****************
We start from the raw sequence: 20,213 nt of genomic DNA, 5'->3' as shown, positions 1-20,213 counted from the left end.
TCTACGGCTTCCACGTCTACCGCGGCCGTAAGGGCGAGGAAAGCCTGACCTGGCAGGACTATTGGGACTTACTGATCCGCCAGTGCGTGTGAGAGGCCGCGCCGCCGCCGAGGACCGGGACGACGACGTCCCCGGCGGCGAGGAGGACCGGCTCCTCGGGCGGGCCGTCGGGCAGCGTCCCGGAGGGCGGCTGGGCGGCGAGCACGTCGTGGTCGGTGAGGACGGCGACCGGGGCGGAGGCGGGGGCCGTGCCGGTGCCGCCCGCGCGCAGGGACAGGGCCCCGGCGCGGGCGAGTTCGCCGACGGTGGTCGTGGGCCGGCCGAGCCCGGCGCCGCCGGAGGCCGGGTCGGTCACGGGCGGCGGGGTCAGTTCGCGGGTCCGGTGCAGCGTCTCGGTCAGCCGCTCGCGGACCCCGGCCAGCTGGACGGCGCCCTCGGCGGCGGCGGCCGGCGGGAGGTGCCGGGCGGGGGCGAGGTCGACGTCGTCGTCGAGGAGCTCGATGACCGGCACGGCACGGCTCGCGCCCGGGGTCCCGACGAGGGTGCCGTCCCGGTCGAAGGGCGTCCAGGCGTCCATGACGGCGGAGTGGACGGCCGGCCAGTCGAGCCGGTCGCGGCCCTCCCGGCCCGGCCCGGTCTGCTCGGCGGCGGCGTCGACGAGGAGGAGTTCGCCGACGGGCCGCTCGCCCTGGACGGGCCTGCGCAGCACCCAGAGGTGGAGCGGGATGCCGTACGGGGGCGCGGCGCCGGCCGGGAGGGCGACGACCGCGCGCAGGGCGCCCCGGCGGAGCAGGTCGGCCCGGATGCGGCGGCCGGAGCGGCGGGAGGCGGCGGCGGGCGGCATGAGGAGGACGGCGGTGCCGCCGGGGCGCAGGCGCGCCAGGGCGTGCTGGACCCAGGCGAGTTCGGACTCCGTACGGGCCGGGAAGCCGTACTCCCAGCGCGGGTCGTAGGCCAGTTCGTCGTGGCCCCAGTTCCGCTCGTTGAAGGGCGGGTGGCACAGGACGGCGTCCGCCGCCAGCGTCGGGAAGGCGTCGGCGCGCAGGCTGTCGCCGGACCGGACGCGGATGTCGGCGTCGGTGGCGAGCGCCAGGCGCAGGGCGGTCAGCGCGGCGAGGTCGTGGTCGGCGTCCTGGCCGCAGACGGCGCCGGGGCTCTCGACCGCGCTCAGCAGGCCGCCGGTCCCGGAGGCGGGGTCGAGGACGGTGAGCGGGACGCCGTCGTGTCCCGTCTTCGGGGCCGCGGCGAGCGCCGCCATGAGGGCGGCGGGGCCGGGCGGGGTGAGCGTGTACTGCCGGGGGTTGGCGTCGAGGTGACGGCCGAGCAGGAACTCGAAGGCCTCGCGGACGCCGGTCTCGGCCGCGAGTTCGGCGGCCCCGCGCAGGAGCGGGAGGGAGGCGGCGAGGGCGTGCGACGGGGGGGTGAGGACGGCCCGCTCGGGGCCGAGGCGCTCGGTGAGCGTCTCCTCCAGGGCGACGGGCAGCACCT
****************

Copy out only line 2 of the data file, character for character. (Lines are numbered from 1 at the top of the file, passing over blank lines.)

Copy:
TCTACGGCTTCCACGTCTACCGCGGCCGTAAGGGCGAGGAAAGCCTGACCTGGCAGGACTATTGGGACTTACTGATCCGCCAGTGCGTGTGAGAGGCCGCGCCGCCGCCGAGGACCGGGACGACGACGTCCCCGGCGGCGAGGAGGACCGGCTCCTCGGGCGGGCCGTCGGGCAGCGTCCCGGAGGGCGGCTGGGCGGCGAGCACGTCGTGGTCGGTGAGGACGGCGACCGGGGCGGAGGCGGGGGCCGTGCCGGTGCCGCCCGCGCGCAGGGACAGGGCCCCGGCGCGGGCGAGTTCGCCGACGGTGGTCGTGGGCCGGCCGAGCCCGGCGCCGCCGGAGGCCGGGTCGGTCACGGGCGGCGGGGTCAGTTCGCGGGTCCGGTGCAGCGTCTCGGTCAGCCGCTCGCGGACCCCGGCCAGCTGGACGGCGCCCTCGGCGGCGGCGGCCGGCGGGAGGTGCCGGGCGGGGGCGAGGTCGACGTCGTCGTCGAGGAGCTCGATGACCGGCACGGCACGGCTCGCGCCCGGGGTCCCGACGAGGGTGCCGTCCCGGTCGAAGGGCGTCCAGGCGTCCATGACGGCGGAGTGGACGGCCGGCCAGTCGAGCCGGTCGCGGCCCTCCCGGCCCGGCCCGGTCTGCTCGGCGGCGGCGTCGACGAGGAGGAGTTCGCCGACGGGCCGCTCGCCCTGGACGGGCCTGCGCAGCACCCAGAGGTGGAGCGGGATGCCGTACGGGGGCGCGGCGCCGGCCGGGAGGGCGACGACCGCGCGCAGGGCGCCCCGGCGGAGCAGGTCGGCCCGGATGCGGCGGCCGGAGCGGCGGGAGGCGGCGGCGGGCGGCATGAGGAGGACGGCGGTGCCGCCGGGGCGCAGGCGCGCCAGGGCGTGCTGGACCCAGGCGAGTTCGGACTCCGTACGGGCCGGGAAGCCGTACTCCCAGCGCGGGTCGTAGGCCAGTTCGTCGTGGCCCCAGTTCCGCTCGTTGAAGGGCGGGTGGCACAGGACGGCGTCCGCCGCCAGCGTCGGGAAGGCGTCGGCGCGCAGGCTGTCGCCGGACCGGACGCGGATGTCGGCGTCGGTGGCGAGCGCCAGGCGCAGGGCGGTCAGCGCGGCGAGGTCGTGGTCGGCGTCCTGGCCGCAGACGGCGCCGGGGCTCTCGACCGCGCTCAGCAGGCCGCCGGTCCCGGAGGCGGGGTCGAGGACGGTGAGCGGGACGCCGTCGTGTCCCGTCTTCGGGGCCGCGGCGAGCGCCGCCATGAGGGCGGCGGGGCCGGGCGGGGTGAGCGTGTACTGCCGGGGGTTGGCGTCGAGGTGACGGCCGAGCAGGAACTCGAAGGCCTCGCGGACGCCGGTCTCGGCCGCGAGTTCGGCGGCCCCGCGCAGGAGCGGGAGGGAGGCGGCGAGGGCGTGCGACGGGGGGGTGAGGACGGCCCGCTCGGGGCCGAGGCGCTCGGTGAGCGTCTCCTCCAGGGCGACGGGCAGCACCT